Starbucks In China
January 8, 2014

Chinese Consumers View Starbucks As Status Symbol

Lee Rannals for - Your Universe Online

Chinese consumers view Starbucks as a symbol of class status rather than just a place to get your morning pick-me-up.

University of Leicester researchers conducted a study to investigate Chinese attitudes towards western brands, specifically looking at Starbucks.

In 2007, a Starbucks store in Beijing’s Forbidden City closed down after a campaign protested that the presence of the café was tarnishing Chinese culture in the area. Although this protest resulted in a branch closing, the latest study reveals that Starbucks is still a significant asset for Chinese consumers, rather than a liability.

Starbucks has expanded across China since it first opened a store there in 1999. To date, there are more than 400 Starbucks outlets currently open in China.

According to the findings published in Journal for the Study of Race, Nation and Culture, Chinese middle-class consumers view Starbucks as a high class status product, allowing them to feel that they are truly international.

“Consuming at Starbucks offers more than a cup of coffee to the urban Chinese middle class. It is an instrument to demonstrate their status -- both their social class and more subjective characteristics, such as being modern, international or fashionable,” stated Dr Jennifer Smith Maguire, a senior lecturer in cultural production and consumption at the School of Management at the University of Leicester.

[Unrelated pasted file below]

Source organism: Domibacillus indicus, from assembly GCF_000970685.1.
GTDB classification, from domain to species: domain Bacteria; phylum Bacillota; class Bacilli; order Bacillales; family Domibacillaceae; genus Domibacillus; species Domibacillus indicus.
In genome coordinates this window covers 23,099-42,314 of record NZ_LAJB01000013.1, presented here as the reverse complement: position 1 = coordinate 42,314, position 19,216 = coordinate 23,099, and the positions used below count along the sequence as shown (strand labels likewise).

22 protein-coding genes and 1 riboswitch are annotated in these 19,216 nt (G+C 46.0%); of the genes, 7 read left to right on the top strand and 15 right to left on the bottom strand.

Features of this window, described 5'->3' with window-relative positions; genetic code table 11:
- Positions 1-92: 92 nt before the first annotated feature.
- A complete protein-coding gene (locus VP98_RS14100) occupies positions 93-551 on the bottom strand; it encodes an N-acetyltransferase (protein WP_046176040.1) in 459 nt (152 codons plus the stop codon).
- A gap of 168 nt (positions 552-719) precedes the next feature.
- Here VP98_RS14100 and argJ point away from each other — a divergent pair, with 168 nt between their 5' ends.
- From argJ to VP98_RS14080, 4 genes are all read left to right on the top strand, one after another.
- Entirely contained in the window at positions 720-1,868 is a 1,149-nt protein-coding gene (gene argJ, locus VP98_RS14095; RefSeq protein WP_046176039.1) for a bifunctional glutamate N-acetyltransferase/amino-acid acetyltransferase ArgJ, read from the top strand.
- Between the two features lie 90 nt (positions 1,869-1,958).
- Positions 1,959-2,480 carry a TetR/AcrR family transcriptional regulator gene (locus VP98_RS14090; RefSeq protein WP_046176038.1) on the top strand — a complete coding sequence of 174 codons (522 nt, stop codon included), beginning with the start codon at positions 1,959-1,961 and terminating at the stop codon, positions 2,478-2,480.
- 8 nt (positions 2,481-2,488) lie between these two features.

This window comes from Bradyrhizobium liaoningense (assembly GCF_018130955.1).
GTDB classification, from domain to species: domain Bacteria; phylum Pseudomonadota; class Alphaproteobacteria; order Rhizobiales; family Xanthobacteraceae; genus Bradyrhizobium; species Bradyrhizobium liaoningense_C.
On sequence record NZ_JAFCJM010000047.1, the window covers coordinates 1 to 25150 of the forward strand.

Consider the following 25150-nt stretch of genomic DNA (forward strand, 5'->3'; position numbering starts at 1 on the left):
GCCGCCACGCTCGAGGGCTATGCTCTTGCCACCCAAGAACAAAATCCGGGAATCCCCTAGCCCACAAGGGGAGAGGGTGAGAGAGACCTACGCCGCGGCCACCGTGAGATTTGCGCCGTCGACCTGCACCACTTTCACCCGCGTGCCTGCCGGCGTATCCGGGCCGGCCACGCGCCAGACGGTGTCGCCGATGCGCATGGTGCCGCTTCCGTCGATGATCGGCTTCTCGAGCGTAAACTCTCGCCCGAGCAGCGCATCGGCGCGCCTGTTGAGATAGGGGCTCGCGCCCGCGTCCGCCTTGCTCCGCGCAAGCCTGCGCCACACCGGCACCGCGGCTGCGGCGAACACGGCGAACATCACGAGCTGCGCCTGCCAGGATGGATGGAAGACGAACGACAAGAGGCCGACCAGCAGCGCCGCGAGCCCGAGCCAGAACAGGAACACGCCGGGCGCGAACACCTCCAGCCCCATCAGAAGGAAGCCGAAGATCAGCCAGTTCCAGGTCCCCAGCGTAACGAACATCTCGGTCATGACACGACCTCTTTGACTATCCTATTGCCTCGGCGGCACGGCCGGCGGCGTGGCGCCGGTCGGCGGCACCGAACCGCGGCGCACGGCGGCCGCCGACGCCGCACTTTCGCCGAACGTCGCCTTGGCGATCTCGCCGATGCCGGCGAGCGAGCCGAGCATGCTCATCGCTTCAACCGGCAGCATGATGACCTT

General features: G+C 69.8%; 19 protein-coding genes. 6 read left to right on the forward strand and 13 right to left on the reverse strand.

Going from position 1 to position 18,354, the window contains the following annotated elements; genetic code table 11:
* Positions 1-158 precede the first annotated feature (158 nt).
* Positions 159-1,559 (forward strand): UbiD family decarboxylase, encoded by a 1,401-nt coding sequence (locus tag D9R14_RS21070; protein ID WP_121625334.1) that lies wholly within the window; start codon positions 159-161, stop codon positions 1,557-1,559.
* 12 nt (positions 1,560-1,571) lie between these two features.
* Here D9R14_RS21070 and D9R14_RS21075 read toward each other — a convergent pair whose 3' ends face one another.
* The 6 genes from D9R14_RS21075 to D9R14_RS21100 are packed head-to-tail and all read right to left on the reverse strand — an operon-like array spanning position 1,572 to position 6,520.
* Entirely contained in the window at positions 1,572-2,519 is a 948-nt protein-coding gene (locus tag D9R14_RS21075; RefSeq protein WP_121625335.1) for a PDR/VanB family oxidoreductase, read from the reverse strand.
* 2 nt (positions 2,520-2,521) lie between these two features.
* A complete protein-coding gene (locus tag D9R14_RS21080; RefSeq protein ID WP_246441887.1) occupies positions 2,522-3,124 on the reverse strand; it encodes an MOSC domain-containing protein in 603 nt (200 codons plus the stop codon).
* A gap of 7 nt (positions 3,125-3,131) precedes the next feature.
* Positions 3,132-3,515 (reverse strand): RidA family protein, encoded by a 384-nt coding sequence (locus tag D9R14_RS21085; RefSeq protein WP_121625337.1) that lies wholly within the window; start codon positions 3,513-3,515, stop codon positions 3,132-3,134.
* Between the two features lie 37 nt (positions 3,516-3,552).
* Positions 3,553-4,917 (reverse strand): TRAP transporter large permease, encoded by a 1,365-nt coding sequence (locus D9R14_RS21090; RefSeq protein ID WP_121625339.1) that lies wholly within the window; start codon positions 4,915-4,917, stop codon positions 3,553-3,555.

The team conducted in-depth interviews with 20 members of the Chinese urban middle-class, including entrepreneurs, professionals and civil servants. The researchers looked into the strategies and cues respondents use to understand and authenticate Starbucks as a foreign brand, as well as looked at the socio-cultural context for engagements with the brand as a symbol of status. They also studied how respondents used Starbucks as a bridge to try and experience a Western way of life.

“We suggest that these findings highlight the role of foreign brands – and consumer goods more generally – in the problems of individual and collective identity formation,” the team wrote in the journal.

A 48-year-old Chinese middle-class man interviewed as part of the study admitted that Starbucks’ coffee flavor isn’t the main reason he goes to get his drink on.

“Starbucks coffee is good! But coffee is not the most important factor for me to go to Starbucks. Most of the Starbucks consumers belong to the upper class or middle class. Sitting in Starbucks should be regarded as a business card in order to show my taste and status,” the Chinese man said.

The researchers said a 28-year-old woman told them that because today’s market has a lot of fake products, she goes to trustworthy brands.

“Foreign-made products are better than domestic products in terms of quality or taste,” the woman said.

Another interviewee for the study said that going to Starbucks feels like becoming international, partly because so many foreigners are sitting there too.